An injured worker can get both workers compensation and Social Security Disability benefits. But, in Kentucky the Social Security Administration (SSA) may reduce (offset) any benefits it pays. It uses a complicated formula to offset benefits so that the injured worker can only receive a certain amount each month in both workers compensation and Social Security Disability benefits.
The injured employee can only receive 80% of his Average Current Earnings (ACE). The ACE is figure determined by the SSA, and is based on money the injured worker has paid into the Social Security system over his lifetime.
This offset is important for claimants that have a potential high value total disability claim that would cause an offset of their Social Security benefits. For these claimants, any additional money in workers compensation benefits they receive will be washed out by the Social Security offset. If that point can be determined, there is a very good chance to settle the claim for a lump sum. This is because the insurance carrier can avoid the possibility of a costly award of total disability by settling.
The offset does not apply to private insurance benefits, like short term disability, long term disability, or sickness and accident insurance.
The SSA looks at the language of the settlement agreement to determine how to compute the offset. Therefore, by drafting a settlement agreement that has the right language, the offset can be greatly reduced, or eliminated. Without the right language, in some situations, the SSA may offset all benefits it pays, leaving the injured worker with no monetary Social Security benefits.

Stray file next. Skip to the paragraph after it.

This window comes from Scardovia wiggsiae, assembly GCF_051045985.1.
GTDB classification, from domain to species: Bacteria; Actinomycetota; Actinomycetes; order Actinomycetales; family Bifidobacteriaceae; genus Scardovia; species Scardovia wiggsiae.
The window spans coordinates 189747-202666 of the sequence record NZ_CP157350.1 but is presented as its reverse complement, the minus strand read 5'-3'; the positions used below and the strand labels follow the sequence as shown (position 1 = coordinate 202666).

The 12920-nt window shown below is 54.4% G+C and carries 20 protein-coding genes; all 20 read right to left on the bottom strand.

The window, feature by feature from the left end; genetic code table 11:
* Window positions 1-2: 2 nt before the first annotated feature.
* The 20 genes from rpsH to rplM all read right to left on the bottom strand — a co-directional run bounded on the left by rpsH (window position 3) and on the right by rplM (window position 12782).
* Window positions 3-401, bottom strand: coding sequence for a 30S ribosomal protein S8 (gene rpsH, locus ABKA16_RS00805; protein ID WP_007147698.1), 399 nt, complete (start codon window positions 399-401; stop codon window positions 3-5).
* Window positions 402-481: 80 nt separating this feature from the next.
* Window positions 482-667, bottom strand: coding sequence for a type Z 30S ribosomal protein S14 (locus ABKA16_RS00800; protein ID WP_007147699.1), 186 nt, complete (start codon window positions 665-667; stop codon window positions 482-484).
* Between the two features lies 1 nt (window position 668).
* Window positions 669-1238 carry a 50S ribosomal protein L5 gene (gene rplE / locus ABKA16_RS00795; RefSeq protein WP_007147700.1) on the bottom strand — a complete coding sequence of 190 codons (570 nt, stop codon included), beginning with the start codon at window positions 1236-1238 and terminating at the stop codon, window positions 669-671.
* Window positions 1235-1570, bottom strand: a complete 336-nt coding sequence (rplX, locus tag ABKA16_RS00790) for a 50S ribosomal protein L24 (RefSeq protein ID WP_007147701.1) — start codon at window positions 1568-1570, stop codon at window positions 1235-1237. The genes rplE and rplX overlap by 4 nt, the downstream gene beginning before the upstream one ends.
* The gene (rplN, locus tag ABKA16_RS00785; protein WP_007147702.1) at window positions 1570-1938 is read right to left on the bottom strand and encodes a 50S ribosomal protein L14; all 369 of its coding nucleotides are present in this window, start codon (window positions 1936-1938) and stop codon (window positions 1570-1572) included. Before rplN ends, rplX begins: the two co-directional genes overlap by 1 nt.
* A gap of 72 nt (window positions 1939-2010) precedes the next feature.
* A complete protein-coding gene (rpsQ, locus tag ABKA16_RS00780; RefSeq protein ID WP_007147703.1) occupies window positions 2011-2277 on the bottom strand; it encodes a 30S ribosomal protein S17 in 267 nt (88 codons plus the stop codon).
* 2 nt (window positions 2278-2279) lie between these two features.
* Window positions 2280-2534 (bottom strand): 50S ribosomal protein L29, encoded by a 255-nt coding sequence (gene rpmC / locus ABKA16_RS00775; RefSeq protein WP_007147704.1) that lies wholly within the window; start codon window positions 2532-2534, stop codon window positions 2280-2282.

The primary way to minimize the impact of the SSA offset is to decrease the rate of periodic payments used to compute the lump sum settlement. This is usually done by lengthening the period of time for which they were intended to be made. For instance, stating the lump sum is based on Plaintiff’s life expectancy, rather than a 425 week period. Accordingly, it will lessen the impact of the offset. Also, the SSA will deduct expenses, such as attorney’s fee and litigation expenses from the settlement before the primary offset calculations are made,
Therefore, by drafting a settlement agreement that includes the right language, the Social Security offset can be minimized or eliminated, even for a lump sum settlement.